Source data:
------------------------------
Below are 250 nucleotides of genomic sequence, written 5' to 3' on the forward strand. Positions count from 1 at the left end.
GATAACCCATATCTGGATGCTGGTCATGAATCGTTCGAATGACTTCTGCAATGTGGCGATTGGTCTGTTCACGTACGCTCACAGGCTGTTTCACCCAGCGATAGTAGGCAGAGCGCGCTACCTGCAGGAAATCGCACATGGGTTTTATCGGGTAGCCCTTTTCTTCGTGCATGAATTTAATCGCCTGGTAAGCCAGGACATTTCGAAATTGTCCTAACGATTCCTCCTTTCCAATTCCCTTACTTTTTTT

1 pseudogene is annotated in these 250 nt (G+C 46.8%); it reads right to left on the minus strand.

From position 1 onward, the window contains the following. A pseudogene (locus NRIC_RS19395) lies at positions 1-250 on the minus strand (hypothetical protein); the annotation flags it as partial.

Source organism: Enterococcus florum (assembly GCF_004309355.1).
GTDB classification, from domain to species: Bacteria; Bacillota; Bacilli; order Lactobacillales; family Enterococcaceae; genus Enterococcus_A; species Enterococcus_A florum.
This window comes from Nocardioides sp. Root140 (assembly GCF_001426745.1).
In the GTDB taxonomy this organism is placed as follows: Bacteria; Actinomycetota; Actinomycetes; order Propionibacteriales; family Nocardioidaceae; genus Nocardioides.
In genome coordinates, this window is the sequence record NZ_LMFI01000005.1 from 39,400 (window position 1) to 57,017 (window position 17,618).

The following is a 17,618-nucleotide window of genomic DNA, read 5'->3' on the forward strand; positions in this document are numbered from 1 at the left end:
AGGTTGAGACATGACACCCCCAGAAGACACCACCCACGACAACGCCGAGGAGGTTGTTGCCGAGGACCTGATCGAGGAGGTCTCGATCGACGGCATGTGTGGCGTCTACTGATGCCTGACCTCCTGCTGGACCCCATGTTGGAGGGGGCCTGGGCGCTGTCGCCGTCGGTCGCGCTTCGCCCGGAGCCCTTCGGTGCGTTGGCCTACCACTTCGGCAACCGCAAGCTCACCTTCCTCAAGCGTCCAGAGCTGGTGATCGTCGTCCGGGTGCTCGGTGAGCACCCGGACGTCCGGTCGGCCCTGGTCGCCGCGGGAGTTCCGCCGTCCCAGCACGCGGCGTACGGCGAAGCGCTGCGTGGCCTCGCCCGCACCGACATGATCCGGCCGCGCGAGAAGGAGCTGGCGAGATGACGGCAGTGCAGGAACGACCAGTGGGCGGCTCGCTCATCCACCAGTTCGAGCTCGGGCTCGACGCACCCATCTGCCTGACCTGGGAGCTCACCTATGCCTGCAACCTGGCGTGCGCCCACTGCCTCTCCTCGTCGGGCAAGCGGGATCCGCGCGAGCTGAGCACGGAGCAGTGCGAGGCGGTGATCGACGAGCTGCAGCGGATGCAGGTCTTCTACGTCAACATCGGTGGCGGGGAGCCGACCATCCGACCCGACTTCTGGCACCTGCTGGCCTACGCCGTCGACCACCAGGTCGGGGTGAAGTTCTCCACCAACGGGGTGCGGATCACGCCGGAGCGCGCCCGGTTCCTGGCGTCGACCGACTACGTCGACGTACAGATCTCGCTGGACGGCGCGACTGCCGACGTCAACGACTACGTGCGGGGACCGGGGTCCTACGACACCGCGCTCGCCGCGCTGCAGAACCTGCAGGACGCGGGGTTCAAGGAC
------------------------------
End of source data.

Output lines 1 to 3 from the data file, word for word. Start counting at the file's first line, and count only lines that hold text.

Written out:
Below are 250 nucleotides of genomic sequence, written 5' to 3' on the forward strand. Positions count from 1 at the left end.
GATAACCCATATCTGGATGCTGGTCATGAATCGTTCGAATGACTTCTGCAATGTGGCGATTGGTCTGTTCACGTACGCTCACAGGCTGTTTCACCCAGCGATAGTAGGCAGAGCGCGCTACCTGCAGGAAATCGCACATGGGTTTTATCGGGTAGCCCTTTTCTTCGTGCATGAATTTAATCGCCTGGTAAGCCAGGACATTTCGAAATTGTCCTAACGATTCCTCCTTTCCAATTCCCTTACTTTTTTT

1 pseudogene is annotated in these 250 nt (G+C 46.8%); it reads right to left on the minus strand.